Prosecutors try to prove case in Eversole corruption trial

March 9, 2011 4:47:10 PM PST
Testimony continued Tuesday in the corruption trial of Harris County Commissioner Jerry Eversole. He's accused of accepting bribes from developer and friend Michael Surface in exchange for county contracts. As they start laying out their case, prosecutors are trying to get into the dark corners of a very close, very long-standing friendship. They're really looking at the difference between bribery and generosity, and the best answer for that is likely inside the recipient's mind. But the recipient is Jerry Eversole, and we're not likely to hear from him at all.

Jerry Eversole's always polite, but he never says anything about the case against him on the way to court. And he likely won't say a thing inside the courtroom either. But to prove he took bribes from a friend and businessman, the jury has to get inside Commissioner Eversole's head -- and that's not easy.

KTRK Legal Analyst Joel Androphy said, "They don't have a cooperating witness. They can't call Eversole. They can't call Surface and they haven't got anybody else on the inside to cooperate to testify against Eversole."

Eversole's defense will likely be that he travelled and exchanged gifts with developer Mike Surface as part of a decades-long friendship and nothing else. The government will clearly try to show there was more.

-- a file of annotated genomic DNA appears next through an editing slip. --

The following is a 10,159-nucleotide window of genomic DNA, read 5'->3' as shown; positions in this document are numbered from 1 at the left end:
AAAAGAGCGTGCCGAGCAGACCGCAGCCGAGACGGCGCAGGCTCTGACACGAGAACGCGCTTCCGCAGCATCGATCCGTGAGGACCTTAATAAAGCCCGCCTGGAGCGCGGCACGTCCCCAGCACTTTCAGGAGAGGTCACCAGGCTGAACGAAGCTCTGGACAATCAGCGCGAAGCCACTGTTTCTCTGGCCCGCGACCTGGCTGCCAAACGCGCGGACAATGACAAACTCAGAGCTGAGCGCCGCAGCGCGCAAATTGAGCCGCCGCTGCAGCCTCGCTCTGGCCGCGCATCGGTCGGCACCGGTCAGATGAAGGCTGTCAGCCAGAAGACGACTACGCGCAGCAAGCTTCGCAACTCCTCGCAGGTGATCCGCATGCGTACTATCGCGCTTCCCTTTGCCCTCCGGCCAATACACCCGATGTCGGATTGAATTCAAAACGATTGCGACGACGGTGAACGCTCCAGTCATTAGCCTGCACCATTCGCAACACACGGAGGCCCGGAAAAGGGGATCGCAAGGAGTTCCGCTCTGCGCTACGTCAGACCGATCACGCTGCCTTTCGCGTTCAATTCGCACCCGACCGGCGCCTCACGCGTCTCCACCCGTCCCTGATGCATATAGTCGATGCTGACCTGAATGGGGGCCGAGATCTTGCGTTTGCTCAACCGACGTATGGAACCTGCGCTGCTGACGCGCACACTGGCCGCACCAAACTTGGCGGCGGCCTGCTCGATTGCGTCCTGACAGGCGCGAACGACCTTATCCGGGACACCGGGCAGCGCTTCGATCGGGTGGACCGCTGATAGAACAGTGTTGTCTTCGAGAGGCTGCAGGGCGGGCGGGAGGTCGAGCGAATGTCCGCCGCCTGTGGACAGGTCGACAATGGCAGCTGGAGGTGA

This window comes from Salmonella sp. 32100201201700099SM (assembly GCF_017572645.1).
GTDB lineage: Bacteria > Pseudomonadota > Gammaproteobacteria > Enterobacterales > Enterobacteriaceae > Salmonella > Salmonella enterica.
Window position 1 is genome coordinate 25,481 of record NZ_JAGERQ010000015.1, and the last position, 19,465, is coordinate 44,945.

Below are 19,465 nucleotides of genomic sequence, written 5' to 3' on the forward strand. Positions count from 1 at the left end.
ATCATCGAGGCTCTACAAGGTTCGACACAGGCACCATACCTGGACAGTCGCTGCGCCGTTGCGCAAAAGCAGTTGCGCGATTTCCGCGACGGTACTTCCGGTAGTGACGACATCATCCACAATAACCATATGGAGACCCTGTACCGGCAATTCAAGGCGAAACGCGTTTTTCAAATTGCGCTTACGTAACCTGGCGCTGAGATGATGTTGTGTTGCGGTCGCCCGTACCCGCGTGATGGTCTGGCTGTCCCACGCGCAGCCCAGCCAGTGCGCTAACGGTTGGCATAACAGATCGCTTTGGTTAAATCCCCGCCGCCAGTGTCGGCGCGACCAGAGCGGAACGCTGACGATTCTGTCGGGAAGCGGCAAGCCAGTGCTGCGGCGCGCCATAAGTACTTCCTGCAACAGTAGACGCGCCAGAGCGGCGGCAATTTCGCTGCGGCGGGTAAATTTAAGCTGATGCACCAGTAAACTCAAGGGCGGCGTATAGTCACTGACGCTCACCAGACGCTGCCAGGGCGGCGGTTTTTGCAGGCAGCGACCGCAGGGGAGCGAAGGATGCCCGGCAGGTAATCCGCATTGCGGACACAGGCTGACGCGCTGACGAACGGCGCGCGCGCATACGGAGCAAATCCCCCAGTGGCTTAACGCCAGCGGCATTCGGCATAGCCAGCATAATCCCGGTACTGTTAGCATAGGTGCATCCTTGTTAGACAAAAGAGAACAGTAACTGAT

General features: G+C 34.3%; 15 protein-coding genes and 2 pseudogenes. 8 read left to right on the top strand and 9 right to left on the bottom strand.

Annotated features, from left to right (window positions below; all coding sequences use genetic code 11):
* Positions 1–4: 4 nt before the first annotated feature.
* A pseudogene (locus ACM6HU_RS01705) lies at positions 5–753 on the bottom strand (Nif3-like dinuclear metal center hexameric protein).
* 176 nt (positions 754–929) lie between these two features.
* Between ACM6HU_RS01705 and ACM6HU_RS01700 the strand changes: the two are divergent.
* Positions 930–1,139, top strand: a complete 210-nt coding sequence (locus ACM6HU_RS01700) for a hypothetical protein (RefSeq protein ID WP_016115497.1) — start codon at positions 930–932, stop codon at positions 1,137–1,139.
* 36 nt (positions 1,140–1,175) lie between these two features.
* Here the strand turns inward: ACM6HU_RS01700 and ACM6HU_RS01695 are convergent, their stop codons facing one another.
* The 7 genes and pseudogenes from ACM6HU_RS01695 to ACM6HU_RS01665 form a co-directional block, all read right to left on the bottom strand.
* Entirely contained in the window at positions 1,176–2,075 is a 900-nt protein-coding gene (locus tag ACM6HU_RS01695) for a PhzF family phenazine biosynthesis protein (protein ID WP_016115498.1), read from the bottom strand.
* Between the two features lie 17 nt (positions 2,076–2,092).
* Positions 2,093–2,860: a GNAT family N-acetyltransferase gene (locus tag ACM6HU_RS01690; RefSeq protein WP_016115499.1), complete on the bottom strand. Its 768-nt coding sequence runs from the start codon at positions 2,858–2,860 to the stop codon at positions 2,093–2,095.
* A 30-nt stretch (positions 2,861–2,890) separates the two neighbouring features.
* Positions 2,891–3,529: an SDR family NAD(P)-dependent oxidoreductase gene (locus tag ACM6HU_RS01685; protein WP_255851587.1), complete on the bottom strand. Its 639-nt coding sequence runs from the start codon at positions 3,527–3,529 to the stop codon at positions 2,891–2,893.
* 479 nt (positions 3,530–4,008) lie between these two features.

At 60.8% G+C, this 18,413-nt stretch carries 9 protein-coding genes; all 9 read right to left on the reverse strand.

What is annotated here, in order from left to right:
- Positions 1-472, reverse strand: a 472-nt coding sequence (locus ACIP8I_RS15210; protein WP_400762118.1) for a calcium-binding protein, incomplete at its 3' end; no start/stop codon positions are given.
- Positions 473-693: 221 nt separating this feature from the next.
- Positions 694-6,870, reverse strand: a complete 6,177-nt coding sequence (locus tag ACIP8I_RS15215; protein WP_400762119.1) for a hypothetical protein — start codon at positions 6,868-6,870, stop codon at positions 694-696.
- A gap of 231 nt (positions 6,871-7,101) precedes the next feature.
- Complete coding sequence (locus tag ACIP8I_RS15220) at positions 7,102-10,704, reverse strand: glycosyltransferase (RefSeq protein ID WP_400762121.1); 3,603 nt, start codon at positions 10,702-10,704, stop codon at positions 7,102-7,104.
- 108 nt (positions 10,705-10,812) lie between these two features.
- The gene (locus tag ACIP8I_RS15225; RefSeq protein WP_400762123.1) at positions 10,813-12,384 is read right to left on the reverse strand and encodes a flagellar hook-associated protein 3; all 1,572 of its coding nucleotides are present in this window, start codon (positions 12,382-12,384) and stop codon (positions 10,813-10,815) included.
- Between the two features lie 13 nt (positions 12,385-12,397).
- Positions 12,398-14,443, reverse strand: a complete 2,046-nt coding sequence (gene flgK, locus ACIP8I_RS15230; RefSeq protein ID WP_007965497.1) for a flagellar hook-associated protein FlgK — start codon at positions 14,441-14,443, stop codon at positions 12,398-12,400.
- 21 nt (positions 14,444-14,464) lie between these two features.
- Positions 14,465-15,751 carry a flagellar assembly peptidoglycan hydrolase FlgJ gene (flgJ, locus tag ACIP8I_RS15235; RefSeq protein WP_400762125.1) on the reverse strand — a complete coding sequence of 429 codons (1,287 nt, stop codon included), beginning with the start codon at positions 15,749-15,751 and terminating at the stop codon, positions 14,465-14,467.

A 13 Undercover investigation exposed two years ago that Surface was lining up a winning hand allegedly with insider knowledge, connections and friendships.

"If Eversole is convicted, it sets a stamp on how government should be operated here, and things are going to have to change," Androphy said.

So far, two days in, the case is exposing a county system heavy on personal relationships. Prosecutors have shown that Surface wined and dined key county employees and hired others away from government.

But just as they were building momentum on that front, the government's own witness confessed she saw nothing wrong with the way Surface won contracts. Prosecutors are just starting their case, and what we've heard so far is likely only the foundation.

Androphy said, "The only way you get into his head -- by documents. You're not going to get witness testimony. You're not going to get other commissioners to testify against him. Obviously there are no staff people that overheard conversations, otherwise those people would be on the stand already. You have to play it with documents."

Jurors are sort of being put on the roof of the county administration building as prosecutors peel back that roof and give them a peek inside at how county government works.

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